PHILIPS, OLUBIYI. O (2017) AN ASSESSMENT OF CORRUPTION, DEVELOPMENT AND THE NEED FOR DEMOCRATIC IMPERATIVES IN NIGERIA. International Journal of Advancement in Development Studies, 12 (4). pp. 86-92. ISSN 2276 – 8246

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Nigeria has experienced alternating cycles of governance between civil and military regimes for close to four decades. In the country’s 40 years of independence, the military ruled the country, albeit intermittently (1966-79 & 1984-1999). For about 28 years. Although Nigeria seem to have broken free from the pernicious grip of military dictatorship, a democratic process that would yield the desired dividends of democracy is yet to be entrenched. Today, democracy is the standard. Democracy is the best form of governance because it counters that most dangerous human frailty: the temptation of leaders to accumulate power for the sake of accumulating more power. However, everyone claims to be democratic but not everyone is faithful to his or her word. Herein lies the rub. Illiberal governments have become adept in exploiting the visible procedural and institutional trappings of democracy without adopting the democratic spirit that gives these procedures and institution their noble meaning. Nigeria has a government that is democratic on paper but not in function. If democracy is to be sustained it must also elevate the performance level of government and the corresponding rights and privileges enjoyed by the citizens. The success of performance of any leadership is often measured by the extent of national cohesion achieved and the level of national development experienced. What has become of poverty? What has happened to unemployment? What is the socio-economic inequality? If all three have declined from high levels, then development has occurred. But if one or two of these central problems have grown worse, especially all three have, it would be wrong to call the result “development” even if GDP has improved. The proper is divided into three sections. Section one examines corruption, section two looks into the issue of development while the third section examines democratic imperatives as a panacea for development crises in Nigeria.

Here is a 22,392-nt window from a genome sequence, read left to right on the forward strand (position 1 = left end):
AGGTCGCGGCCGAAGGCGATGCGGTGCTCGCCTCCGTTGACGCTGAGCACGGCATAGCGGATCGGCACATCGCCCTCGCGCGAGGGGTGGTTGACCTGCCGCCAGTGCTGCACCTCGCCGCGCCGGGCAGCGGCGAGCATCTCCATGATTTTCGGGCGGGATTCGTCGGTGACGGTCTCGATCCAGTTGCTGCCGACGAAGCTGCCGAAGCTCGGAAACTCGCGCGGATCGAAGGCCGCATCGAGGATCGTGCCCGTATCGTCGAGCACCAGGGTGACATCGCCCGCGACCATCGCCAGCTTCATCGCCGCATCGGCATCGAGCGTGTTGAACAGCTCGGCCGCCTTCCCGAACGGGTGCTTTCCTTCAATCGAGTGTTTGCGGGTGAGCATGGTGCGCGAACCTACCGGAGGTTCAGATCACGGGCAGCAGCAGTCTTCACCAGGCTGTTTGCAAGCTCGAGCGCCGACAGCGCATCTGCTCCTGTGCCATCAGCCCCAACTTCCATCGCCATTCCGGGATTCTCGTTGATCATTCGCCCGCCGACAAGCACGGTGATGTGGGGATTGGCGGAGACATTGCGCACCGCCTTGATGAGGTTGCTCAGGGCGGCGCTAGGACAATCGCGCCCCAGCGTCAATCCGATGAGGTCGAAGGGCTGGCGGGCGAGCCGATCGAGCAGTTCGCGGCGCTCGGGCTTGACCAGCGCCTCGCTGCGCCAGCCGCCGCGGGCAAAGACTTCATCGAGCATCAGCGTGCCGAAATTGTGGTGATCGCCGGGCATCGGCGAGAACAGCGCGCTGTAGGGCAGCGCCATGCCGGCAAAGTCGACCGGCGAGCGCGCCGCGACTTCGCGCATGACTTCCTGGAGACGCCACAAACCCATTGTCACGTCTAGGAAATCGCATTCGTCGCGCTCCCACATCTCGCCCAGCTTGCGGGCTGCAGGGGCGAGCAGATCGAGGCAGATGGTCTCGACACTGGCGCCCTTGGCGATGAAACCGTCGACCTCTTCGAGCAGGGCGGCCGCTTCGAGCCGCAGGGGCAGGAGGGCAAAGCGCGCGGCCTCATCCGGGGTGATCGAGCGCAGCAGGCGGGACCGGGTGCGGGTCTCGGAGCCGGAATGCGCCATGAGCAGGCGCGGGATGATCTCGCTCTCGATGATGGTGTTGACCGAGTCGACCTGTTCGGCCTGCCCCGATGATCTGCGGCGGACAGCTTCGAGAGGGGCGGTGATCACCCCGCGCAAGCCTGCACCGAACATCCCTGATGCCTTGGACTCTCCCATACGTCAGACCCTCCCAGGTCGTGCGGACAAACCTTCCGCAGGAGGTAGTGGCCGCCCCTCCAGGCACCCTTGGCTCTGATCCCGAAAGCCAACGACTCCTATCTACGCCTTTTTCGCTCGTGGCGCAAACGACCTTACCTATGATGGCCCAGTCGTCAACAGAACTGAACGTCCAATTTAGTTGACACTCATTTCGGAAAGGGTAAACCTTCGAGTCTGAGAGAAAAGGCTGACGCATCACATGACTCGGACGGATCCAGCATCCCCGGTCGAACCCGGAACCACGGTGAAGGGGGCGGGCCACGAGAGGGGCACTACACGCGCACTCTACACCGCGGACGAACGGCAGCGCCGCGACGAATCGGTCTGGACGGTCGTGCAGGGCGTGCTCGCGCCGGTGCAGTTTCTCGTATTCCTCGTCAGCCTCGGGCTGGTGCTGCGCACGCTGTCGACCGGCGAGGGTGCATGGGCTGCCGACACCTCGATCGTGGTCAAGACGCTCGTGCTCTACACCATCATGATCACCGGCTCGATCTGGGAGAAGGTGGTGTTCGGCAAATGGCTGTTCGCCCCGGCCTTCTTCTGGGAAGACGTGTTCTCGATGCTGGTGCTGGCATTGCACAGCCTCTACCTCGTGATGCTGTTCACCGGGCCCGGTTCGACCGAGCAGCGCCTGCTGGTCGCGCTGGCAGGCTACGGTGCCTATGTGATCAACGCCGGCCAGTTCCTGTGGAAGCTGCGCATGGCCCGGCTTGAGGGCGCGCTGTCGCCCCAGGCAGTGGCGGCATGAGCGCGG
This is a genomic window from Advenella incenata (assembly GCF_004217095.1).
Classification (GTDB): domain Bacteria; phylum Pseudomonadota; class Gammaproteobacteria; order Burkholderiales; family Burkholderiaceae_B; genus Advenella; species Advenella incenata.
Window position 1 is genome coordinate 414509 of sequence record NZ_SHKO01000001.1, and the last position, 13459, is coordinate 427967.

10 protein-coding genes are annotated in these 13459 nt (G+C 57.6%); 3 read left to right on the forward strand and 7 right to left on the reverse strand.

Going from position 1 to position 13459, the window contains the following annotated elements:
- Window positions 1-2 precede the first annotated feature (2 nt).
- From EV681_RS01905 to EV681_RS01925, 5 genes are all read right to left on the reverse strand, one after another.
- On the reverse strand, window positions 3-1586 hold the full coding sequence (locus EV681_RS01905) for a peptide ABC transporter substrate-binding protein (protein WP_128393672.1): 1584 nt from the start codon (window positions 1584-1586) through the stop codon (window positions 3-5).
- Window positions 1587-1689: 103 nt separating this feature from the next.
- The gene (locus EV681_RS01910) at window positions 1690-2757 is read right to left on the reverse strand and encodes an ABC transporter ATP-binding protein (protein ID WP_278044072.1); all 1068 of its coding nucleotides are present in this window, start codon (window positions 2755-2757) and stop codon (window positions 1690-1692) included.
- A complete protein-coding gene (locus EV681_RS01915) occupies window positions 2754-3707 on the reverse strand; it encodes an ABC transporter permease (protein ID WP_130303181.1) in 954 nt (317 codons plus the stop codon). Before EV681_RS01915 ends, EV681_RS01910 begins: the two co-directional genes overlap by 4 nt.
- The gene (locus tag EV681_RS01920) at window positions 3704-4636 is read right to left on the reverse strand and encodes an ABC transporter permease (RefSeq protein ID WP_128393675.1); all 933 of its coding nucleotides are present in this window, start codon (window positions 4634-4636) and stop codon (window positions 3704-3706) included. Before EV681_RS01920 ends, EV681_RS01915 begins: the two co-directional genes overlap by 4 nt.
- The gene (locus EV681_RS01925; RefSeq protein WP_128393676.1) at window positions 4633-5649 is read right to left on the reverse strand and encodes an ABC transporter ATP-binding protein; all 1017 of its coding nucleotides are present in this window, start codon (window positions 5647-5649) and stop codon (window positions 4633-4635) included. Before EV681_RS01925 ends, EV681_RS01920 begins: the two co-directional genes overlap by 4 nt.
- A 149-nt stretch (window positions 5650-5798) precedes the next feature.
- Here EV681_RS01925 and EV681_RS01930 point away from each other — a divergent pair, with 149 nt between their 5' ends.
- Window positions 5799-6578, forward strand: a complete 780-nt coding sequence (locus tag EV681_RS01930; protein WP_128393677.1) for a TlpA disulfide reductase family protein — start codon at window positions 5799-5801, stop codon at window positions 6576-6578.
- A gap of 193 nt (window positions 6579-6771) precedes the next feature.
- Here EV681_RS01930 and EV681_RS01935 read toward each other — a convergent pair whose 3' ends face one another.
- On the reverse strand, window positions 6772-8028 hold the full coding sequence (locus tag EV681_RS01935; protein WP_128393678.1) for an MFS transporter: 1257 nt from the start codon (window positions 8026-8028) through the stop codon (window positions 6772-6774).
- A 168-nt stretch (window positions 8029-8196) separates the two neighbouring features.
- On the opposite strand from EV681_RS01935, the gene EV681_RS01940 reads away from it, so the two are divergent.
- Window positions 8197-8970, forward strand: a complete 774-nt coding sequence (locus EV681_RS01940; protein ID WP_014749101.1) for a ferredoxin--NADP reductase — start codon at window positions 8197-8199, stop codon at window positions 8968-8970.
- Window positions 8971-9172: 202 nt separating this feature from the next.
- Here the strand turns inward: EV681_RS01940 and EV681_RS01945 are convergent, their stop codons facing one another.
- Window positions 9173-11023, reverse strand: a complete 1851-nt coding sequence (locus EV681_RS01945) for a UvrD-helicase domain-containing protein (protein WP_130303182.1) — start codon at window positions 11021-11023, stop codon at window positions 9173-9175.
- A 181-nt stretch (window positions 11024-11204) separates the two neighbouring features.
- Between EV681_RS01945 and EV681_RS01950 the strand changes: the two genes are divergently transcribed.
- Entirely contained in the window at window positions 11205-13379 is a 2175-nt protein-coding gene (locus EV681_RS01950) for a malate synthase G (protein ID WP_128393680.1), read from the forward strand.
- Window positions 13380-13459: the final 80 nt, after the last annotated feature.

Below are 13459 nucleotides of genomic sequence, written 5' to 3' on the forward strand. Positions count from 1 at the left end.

Item Type: Article
Subjects: H Social Sciences > H Social Sciences (General)
H Social Sciences > HB Economic Theory
J Political Science > JA Political science (General)
Divisions: Faculty of Law, Arts and Social Sciences > School of Management
Depositing User: Miss Ayomikun Ogunbadejo
Date Deposited: 04 Aug 2020 12:33
Last Modified: 04 Aug 2020 12:33

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